Science and the Sacred

Science and the Sacred


Evolution and the Imago Dei

posted by fcollins
bible_DNA.jpg

Genesis 1:26-27 reads: “Then God said, `Let us make man in our image,
in our likeness, and let them rule over the fish of the sea and the
birds of the air, over the livestock, over all the earth, and over all
the creatures that move along the ground.’ So God created man in his
own image, in the image of God he created him; male and female he
created them.”

Immediately
after Darwin published “The Origin of Species” in 1859, the
consequences for human origins, biblical interpretation and people’s
relationship with God were apparent. The potential disparity between
this Genesis creation story and Darwin’s theory leads people to assume
the church at the time felt threatened and opposed evolution. But many
church leaders in the late 19th century actually embraced Darwin’s
theory as insight to the means by which God created the world. As just
one example, the conservative Christian theologian B. B. Warfield
wrote,”I am free to say, for myself, that I do not think that there is
any general statement in the Bible or any part of the account of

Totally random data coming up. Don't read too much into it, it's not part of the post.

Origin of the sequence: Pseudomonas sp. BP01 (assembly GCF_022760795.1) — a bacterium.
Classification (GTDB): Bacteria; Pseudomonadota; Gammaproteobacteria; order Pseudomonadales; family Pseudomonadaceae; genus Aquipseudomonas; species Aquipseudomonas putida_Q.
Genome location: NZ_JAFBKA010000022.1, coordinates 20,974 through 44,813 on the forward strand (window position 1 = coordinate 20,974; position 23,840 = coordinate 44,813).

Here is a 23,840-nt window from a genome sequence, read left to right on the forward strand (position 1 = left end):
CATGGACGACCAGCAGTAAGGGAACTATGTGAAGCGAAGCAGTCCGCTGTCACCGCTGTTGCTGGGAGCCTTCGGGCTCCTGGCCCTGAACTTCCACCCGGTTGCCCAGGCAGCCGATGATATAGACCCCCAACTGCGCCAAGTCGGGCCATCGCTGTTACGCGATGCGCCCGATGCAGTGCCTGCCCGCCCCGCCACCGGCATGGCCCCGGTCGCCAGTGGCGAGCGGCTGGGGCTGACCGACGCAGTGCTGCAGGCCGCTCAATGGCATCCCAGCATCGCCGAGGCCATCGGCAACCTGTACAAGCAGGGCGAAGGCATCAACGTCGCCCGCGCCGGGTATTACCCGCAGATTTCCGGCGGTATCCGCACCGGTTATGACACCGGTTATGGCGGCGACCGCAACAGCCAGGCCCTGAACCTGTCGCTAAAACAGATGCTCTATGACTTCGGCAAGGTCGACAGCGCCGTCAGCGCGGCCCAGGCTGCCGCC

creation, either as given in Gen. I & II or elsewhere alluded to,
that need be opposed to evolution.”

The
idea that humans might be related to the great apes was not universally
well received, however. The wife of the Bishop of Worcester, England, upon
hearing this news, reportedly responded with some alarm. “Descended
from the apes? My dear, let us hope that it is not true,” she said.
“But if it is, let us pray that it will not become widely known.”

Now
150 years later, we still seem to be fighting this battle. A recent
Gallup poll indicates that 44 percent of people in the United States
believe God created humans in their present form fewer than 10,000
years ago. The Washington Post
writer Kathleen Parker points out one of the serious consequences of
this situation in her recent column. “The problem of not believing in
evolution as one might not believe in, say, goblins or flying pigs has
repercussions beyond the obvious — that the United States will
continue to fall behind other nations in science education,” she writes.

The study of DNA — the hereditary material — has enabled the study of